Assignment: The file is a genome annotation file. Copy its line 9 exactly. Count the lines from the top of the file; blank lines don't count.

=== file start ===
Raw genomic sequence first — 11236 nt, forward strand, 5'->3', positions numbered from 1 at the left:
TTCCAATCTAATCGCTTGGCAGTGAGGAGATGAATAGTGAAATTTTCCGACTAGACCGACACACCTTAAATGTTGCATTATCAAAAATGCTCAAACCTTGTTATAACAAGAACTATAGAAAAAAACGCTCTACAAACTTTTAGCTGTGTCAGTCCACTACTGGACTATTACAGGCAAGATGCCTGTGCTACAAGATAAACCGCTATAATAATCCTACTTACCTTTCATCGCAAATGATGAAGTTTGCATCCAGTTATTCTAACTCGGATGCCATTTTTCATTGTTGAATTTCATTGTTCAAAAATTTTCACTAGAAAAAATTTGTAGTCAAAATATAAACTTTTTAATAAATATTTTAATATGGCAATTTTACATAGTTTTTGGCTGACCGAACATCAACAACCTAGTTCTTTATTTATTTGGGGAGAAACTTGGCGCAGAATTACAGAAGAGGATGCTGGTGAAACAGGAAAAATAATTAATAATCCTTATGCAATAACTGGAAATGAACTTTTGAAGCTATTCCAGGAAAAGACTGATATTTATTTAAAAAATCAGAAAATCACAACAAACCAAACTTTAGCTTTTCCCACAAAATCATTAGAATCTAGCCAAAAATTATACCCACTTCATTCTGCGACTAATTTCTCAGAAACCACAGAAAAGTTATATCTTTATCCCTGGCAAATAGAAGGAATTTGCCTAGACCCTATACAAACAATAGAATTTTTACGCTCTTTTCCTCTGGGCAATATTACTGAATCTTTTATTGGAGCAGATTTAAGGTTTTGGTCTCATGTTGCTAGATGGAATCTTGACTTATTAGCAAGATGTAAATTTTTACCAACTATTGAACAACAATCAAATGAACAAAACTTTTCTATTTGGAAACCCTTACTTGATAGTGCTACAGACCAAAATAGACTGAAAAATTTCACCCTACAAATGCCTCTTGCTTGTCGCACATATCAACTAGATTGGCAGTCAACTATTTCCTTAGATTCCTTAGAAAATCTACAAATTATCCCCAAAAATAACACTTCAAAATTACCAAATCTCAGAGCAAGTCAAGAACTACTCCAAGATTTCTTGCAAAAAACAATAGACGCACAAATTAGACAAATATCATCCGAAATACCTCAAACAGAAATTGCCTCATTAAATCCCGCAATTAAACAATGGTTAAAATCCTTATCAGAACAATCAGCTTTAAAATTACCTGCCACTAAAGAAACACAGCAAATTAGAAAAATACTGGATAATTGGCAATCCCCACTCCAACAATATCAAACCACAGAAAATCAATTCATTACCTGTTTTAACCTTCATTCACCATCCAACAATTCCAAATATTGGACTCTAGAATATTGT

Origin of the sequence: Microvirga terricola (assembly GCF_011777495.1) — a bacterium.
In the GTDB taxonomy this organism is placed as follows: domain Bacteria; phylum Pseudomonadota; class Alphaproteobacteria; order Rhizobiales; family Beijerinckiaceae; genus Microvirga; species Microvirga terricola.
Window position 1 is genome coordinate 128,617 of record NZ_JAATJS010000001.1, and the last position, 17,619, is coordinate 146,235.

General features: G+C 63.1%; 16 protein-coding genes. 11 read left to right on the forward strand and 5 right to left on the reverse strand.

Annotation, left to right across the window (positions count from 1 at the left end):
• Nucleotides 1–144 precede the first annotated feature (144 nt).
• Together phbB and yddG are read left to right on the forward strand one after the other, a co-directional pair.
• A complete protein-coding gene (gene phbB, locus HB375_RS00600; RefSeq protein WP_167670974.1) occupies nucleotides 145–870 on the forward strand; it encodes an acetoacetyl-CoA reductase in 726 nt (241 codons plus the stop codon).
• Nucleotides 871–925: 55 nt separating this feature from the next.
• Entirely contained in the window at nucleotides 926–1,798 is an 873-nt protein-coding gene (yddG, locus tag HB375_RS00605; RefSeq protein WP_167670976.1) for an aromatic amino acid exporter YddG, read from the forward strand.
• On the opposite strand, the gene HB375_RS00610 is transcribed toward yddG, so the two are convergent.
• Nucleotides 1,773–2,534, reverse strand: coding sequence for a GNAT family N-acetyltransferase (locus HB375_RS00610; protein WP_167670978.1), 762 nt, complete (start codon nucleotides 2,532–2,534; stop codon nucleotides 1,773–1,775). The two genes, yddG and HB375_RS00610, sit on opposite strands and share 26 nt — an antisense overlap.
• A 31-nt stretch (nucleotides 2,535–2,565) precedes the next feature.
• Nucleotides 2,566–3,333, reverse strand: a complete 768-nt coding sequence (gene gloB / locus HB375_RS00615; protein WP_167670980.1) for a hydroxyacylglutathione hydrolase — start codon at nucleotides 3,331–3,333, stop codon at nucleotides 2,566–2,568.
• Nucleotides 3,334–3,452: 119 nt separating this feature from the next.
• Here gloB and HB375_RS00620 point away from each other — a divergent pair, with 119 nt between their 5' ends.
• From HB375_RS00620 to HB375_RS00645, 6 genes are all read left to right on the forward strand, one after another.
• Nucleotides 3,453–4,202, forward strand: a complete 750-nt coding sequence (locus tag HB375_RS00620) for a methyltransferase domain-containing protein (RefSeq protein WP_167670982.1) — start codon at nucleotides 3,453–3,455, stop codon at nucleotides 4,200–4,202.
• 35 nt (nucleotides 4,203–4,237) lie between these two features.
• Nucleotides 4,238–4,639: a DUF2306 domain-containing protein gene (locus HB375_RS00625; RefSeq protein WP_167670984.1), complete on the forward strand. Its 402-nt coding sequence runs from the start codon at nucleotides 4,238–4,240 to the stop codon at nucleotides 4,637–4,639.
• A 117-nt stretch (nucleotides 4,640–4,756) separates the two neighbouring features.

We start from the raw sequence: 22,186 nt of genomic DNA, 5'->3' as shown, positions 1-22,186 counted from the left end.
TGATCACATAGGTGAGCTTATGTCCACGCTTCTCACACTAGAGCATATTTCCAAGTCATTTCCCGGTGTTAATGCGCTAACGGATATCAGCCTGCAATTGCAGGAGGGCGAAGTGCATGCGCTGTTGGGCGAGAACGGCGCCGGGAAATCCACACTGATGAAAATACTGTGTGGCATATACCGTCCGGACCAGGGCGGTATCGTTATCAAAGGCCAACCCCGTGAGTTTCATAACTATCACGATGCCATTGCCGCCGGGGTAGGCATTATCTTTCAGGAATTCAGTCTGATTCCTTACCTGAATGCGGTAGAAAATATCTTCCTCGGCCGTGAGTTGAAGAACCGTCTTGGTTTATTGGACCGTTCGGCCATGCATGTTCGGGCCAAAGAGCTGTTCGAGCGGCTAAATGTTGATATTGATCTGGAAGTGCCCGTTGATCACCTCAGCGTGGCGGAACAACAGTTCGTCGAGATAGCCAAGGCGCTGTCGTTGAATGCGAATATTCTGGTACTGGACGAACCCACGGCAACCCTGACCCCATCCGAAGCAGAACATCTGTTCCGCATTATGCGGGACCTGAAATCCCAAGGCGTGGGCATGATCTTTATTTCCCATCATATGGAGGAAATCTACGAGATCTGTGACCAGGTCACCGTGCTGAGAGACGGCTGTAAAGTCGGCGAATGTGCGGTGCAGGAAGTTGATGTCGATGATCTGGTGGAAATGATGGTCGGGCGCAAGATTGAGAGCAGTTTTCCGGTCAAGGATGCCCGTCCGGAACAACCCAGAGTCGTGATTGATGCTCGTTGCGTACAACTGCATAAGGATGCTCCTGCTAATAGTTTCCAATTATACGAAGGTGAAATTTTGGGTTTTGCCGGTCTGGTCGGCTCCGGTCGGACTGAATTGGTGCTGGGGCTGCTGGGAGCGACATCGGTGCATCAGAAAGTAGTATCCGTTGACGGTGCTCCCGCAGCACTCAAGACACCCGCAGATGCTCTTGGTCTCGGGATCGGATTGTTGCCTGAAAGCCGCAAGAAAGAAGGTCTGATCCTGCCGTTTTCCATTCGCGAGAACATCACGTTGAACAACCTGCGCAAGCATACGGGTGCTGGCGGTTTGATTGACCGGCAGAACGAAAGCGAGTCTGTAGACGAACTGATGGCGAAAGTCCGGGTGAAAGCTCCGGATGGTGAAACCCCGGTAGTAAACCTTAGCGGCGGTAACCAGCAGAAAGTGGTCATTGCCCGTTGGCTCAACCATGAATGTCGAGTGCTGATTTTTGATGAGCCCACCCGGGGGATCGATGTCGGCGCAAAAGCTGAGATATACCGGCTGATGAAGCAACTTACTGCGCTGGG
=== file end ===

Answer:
• Together phbB and yddG are read left to right on the forward strand one after the other, a co-directional pair.